Monday, 16 February 2015

First Floor Fireplace

Work began today on the first floor front room fireplace. This will be the most important fireplace in the house, in that it will be located in the living room and will be in constant use so will be important to get right.

This was the fireplace as it stood, looking very sorry for itself:

As you can see, the opening is tiny (approx 10" deep and about double that in width at its widest) and is of little use in it's current form. The plan was to widen the opening considerably so a solid fuel burning stove can be inserted, which will heat both the living room and provide heating to the water in the 200l thermal stove, located in the attic space.

It's likely that this wasn't the original opening size, as once the area was opened up, the original brick casing became clear, whilst the inside of the opening was filled with miscellaneous stone/brick rubble to pad out the space for the smaller grate that was installed.

Space was first created above the opening to insert a new head. Already you can see the opening is clear of rubble:

After many hours work, this was the finished result:

The left side wall of the fireplace had to be rebuilt as there was little to work with. Salvaged red brick was used to complete the wall. The fireplace is also inherently off center due to the flue rising from the floor below traversing the other side of the rebuilt left side wall.

The flues are really quite over-sized despite the modest proportions of the house; you could stand up inside them with a bit of squeezing.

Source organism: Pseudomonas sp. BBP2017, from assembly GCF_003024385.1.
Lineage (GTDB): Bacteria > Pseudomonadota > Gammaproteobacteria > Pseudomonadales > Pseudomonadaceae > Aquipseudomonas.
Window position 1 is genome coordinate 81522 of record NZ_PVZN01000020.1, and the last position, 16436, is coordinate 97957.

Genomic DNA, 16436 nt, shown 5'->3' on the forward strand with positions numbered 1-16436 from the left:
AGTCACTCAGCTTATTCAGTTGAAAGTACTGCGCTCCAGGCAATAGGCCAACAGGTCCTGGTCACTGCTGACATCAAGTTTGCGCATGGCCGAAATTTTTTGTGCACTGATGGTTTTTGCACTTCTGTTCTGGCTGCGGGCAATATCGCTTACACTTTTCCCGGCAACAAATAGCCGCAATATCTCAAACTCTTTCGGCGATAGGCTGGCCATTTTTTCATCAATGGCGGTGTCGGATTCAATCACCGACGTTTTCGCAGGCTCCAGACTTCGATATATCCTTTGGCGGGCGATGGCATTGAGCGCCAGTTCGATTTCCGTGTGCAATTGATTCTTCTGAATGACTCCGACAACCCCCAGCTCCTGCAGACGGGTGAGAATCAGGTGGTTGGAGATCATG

I opted for a Henley Druid 21KW stove with backboiler. It supplies 8KW of heat to the room and a further 13KW to water. It has something of an understated style which I liked:

The resulting rubble:

An 1820s fireplace surround is being sourced from Dublin this week, more updates very soon.

Ground Floor Works - Small Update

I neglected to take any recent pictures of the completed ground floor limecrete slabs, but three weeks on and it's drying well. It takes a long time to dry out, especially at this time of year, with damp areas still concentrated around wall areas. However the floor has been solid for approx two weeks now and can be treaded across with no problems.

Some areas are covered in board to protect the surface.

Some better pictures coming soon.

The rear of the house has been scaffolded for the second time, in preparation of the lining of the flues. Six inch stainless steel flexi-liners will be dropped down two flues, one to the ground floor front room fireplace and the other to the first floor front room fireplace.